According to him the size of the restaurant, as well as the good quality food has a lot to do with its success. While Nico’s only has 50 seats, other restaurants can have up to 200 and this is a big fall to take when business isn’t good. Business at Nico’s is always good, and Emilio anticipates many more successful years ahead.
3. Trocadero (1956), St Andrew Street
During economic recession the restaurant industry is usually the first to feel the pinch. Ireland’s crippling recession in the 1980’s ensured that the country would become known as “the sick man of Europe”, and the nation’s declining health put many restaurants out of business. Trocadero battled through the recurring sickness of economic stagnation, though, and it remains standing on St Andrew’s Street to this day. Situated amid some of Dublin’s most loved theatres, Trocadero is spread over two 18th century red-bricks, enveloped in the arts, celebrating that culture with a rich décor of film and stage photography.
There are over 300 photos on the walls of the great and famous who have dined there at some point over the 57-year history of the restaurant.
The rich décor underlines the restaurant’s place as a long-established favourite of the Dublin theatre scene, while at the same time honouring its heritage as a Georgian dining room. The effortless mix of classic and modern is mirrored in the menus which reveal a strong commitment to Irish produce and a confident approach to providing excellent food. There’s a reason why Trocadero has survived the test of time, so why don’t you see for yourself what one of the oldest restaurants in the city has to offer?
2. Beaufield Mews, Woodlands Avenue
Beaufield Mews in Stillorgan is the oldest restaurant in Dublin that is still on the same premises. It has been in the possession of the Kirwan family since 1930, and opened originally as an Antique shop. Doreen Kirwan used to visit auction rooms around Dublin and the wider country, building up a collection of crockery and furniture. Finally, with a dining room-sized space full of chairs, tables, and antique dinner sets, it would have been foolish not to open a restaurant, and they opened it in 1950. At that time there were no other restaurants that were open outside of hotels, so it became the first stand-alone restaurant in Dublin.
Now, nearly 65 years later, the Beaufield Mews Restaurant still holds these traditions dear. The building has been restored and now houses two restaurants; the Coachouse on the ground floor and the Loft Brasserie upstairs. Antiques & art still adorn the walls and it has made sure to retain the traditional “olde world” feel.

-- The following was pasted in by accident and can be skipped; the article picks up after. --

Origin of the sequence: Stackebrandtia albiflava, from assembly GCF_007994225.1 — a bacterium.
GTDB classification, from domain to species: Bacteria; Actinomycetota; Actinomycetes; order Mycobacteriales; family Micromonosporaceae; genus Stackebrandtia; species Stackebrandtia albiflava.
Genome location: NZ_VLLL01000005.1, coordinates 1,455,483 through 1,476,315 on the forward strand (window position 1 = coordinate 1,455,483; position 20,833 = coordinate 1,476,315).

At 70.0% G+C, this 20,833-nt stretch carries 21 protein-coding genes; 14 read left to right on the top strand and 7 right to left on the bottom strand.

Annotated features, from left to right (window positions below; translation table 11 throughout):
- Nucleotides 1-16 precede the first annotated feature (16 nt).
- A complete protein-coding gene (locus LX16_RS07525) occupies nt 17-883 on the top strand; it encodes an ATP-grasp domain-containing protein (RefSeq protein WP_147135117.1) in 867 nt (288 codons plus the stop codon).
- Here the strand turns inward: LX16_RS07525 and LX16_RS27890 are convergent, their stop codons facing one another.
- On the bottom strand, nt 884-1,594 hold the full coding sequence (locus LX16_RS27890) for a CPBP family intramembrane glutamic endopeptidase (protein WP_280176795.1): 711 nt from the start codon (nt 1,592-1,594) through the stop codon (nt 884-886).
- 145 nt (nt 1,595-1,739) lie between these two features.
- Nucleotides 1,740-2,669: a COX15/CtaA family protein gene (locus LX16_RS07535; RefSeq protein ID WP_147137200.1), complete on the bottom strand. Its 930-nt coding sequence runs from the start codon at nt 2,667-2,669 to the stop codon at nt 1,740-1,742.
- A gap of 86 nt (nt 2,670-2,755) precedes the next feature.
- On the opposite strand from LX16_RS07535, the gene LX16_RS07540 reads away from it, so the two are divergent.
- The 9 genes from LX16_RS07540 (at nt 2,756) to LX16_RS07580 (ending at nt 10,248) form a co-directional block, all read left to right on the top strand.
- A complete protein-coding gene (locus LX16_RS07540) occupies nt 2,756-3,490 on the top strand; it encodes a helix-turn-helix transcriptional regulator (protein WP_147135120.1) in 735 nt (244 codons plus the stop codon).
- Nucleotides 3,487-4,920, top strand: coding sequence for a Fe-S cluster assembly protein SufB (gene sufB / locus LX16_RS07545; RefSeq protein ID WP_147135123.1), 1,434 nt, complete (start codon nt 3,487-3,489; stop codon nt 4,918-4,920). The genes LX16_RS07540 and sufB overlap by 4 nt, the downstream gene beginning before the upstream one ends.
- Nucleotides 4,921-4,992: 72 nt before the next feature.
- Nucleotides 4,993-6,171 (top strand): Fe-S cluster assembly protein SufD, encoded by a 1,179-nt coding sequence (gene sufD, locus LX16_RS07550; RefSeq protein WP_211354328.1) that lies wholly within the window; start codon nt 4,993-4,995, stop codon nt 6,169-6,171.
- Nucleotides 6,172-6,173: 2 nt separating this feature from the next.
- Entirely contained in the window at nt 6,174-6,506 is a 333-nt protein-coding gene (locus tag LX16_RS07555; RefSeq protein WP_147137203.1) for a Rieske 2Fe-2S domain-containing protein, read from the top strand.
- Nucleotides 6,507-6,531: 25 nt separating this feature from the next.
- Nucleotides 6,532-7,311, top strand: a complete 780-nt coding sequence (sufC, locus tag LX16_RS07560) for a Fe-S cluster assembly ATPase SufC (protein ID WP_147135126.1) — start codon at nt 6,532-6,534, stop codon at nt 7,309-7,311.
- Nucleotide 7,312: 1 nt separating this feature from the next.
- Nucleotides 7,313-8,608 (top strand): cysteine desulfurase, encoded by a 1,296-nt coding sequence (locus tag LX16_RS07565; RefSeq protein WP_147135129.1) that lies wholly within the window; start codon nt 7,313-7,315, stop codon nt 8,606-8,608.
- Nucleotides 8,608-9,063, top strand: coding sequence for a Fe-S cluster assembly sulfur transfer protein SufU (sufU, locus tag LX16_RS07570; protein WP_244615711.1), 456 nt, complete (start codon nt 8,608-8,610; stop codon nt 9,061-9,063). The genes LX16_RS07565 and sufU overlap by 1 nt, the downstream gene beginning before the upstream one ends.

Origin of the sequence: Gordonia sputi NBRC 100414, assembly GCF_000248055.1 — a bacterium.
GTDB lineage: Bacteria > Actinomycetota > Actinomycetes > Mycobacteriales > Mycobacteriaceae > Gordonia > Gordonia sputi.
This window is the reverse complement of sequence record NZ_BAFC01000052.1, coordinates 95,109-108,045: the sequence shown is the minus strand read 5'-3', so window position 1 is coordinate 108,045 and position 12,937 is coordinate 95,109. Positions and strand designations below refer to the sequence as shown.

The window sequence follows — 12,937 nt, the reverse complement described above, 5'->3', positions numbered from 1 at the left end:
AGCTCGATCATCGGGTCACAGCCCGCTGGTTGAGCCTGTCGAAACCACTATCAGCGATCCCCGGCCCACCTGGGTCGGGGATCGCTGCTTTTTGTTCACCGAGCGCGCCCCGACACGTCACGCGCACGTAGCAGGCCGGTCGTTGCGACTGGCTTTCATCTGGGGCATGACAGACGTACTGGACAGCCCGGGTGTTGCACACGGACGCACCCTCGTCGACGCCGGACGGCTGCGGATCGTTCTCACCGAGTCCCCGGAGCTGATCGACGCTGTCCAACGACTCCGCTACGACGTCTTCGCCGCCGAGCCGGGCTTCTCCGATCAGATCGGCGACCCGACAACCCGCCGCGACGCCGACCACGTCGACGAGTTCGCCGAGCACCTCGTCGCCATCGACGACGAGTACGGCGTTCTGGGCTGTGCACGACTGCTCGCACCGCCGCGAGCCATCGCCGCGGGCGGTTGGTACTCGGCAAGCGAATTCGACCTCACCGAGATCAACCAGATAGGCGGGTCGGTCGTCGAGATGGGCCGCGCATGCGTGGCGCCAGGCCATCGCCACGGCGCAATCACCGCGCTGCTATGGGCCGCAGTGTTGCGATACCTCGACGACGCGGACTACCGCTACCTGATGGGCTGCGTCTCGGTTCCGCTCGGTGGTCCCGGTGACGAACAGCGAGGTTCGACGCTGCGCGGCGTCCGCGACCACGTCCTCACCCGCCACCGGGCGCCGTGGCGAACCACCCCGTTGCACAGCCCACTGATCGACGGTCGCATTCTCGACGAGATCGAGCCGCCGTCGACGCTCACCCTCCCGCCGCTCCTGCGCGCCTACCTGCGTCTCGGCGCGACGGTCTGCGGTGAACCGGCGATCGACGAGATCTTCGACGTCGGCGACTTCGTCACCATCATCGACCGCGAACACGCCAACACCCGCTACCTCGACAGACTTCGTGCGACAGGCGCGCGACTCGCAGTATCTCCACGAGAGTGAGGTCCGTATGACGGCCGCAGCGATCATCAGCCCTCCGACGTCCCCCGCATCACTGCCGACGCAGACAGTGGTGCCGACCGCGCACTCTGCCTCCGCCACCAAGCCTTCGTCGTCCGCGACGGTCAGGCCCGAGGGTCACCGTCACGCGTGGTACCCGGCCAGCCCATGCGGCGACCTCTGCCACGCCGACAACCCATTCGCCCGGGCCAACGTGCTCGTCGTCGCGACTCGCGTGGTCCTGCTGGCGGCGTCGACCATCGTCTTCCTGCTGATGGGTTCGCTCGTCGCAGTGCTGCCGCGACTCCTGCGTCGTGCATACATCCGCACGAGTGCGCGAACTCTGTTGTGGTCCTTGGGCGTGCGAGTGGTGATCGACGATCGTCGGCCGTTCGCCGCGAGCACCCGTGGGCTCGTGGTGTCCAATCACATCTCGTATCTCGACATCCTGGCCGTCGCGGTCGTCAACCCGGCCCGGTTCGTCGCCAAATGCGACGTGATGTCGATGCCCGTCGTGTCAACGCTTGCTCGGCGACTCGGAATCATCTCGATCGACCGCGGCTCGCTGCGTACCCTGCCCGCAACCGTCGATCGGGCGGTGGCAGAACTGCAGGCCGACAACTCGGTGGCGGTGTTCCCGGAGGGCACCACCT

1. Unicorn by Fiorentina restaurant, Merrion Court
The Unicorn is the oldest restaurant in Dublin that remains open to this day, but it is not on the same premises since its opening in 1938. It moved from 11 Merrion Row to Merrion Court in the early 1960s, but its relocation was only around the corner and so we’ve so graciously made an exception for it in our humble list.
The Unicorn has changed hands more times than anyone can count, though Graziano Careddu has taken over management since May 2014, and is expected to continue on as manager for presumably at least another few weeks, before a successor takes over the reins. But the Unicorn owes its modern success to his attention to detail in the many Italian-influenced European dishes that are now on offer. The Unicorn menu still consists of the favourite dishes that it has always had on offer, like Traditional Penne Arrabiata and their Homemade Gnocchi, as well as many new seasonal flavours brought on board by the new Head Chef Carlo Calvano.
In ‘The Book of Dublin’ (1948) it was described as offering “central European cooking and is very good. A quiet place for a slow meal and good conversation. The clientele is cosmopolitan, literary or artistic.” While the clientele has certainly expanded and changed over the years, the restaurant’s reputation has not. Its warm, modern and informal environment have stood the test of time, and will undoubtedly continue to offer excellent food and service (no matter who’s in charge).
12b Merrion Court, Merrion Row, Dublin
A Brief Explanation…
While these are the oldest restaurants in Dublin that are still open today, you might have your reservations (pun intended) about the list. Surely, we hear you ask, there must be a restaurant that pre-dates 1938? What about England’s tradition of culinary arts, you go on to scream, a history that stretches back to the 18th century, where many restaurants are easily over 100 years old if not more?? And why, goddamnit, is the oldest restaurant in Dublin so young in comparison?! The answers to these questions could well be long and complicated, pedantic and wholly speculative, but really the relatively short history of Dublin restaurants is most likely down to the short history of the Irish State itself, as well as Ireland’s political, social and economic disunity up until that long-awaited emancipation in 1922. Throw a sprinkling of recessions and two big dollops of World Wars into the mix and you’ve got yourself a half-baked explanation. So there you go. Do try and pay a visit to these restaurants, though, if not for the historical significance then for the fine food they all have on offer.